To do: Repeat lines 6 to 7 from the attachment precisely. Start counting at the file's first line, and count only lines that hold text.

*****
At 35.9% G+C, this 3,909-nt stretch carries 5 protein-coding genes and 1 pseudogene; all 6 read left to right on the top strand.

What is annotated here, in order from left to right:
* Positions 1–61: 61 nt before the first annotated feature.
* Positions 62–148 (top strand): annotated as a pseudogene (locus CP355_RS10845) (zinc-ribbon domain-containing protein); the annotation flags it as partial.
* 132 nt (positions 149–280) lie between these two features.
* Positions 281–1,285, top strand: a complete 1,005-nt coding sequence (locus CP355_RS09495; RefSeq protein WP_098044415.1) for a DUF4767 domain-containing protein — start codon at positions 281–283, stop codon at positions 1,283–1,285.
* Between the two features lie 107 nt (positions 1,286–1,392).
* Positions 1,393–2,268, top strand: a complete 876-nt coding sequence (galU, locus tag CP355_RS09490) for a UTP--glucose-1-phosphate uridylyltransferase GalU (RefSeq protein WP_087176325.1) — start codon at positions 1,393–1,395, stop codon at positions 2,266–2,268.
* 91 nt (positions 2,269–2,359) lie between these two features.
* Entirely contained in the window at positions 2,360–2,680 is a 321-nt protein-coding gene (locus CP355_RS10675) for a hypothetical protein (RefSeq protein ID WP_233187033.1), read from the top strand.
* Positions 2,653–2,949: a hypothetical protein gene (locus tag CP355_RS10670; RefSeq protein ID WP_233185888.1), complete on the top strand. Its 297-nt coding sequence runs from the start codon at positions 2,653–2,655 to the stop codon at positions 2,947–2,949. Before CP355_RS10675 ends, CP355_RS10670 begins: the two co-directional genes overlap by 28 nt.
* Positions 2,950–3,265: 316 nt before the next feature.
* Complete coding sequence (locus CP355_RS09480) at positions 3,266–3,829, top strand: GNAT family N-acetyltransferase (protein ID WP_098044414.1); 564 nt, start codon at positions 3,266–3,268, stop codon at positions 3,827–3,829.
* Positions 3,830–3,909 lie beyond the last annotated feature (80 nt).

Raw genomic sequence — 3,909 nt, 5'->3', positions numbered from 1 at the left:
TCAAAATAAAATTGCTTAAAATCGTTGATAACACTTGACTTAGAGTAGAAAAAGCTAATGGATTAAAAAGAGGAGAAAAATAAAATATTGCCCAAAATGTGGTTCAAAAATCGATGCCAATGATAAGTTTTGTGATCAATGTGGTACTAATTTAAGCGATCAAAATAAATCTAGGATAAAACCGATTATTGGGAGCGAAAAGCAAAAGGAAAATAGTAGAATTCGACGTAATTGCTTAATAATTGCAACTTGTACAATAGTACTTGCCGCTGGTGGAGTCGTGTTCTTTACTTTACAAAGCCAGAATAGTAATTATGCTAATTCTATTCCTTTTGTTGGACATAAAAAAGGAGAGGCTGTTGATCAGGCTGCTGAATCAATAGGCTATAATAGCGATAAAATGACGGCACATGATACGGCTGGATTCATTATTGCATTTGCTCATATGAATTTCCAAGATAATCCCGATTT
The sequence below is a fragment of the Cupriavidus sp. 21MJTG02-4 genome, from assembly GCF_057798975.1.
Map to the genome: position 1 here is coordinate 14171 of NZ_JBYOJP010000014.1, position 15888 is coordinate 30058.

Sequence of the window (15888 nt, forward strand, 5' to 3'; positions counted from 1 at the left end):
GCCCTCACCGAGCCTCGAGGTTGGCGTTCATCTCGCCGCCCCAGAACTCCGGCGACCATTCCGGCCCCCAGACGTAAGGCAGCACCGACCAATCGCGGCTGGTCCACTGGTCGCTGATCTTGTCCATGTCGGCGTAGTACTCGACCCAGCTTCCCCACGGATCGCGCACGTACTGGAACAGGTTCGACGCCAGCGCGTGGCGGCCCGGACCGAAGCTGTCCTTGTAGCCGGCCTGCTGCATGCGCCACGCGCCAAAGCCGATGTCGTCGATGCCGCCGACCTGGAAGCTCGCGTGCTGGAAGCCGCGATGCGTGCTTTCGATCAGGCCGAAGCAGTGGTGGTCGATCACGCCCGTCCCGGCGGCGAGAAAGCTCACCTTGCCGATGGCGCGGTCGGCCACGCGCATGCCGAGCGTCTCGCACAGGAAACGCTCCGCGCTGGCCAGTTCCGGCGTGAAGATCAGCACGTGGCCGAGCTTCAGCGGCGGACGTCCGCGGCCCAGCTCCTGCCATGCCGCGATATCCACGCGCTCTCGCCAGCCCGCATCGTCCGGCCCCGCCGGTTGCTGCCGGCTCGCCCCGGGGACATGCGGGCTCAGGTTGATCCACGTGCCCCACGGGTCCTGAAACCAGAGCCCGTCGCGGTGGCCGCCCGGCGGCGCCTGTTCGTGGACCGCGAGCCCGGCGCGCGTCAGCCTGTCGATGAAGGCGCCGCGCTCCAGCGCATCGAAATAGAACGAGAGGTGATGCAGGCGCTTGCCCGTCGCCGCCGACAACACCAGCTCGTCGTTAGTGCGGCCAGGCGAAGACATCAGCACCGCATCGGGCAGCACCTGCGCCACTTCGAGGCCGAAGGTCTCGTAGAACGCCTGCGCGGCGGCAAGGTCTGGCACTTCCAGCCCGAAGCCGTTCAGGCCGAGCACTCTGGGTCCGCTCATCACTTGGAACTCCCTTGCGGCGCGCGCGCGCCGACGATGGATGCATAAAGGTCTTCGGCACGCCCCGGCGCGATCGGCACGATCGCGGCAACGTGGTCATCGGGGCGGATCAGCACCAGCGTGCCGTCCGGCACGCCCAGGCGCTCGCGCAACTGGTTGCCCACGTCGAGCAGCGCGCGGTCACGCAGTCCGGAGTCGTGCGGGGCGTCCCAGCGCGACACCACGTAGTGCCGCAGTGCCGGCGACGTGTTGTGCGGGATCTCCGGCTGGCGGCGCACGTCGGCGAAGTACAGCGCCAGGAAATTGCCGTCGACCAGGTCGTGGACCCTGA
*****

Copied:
* Positions 281–1,285, top strand: a complete 1,005-nt coding sequence (locus CP355_RS09495; RefSeq protein WP_098044415.1) for a DUF4767 domain-containing protein — start codon at positions 281–283, stop codon at positions 1,283–1,285.
* Between the two features lie 107 nt (positions 1,286–1,392).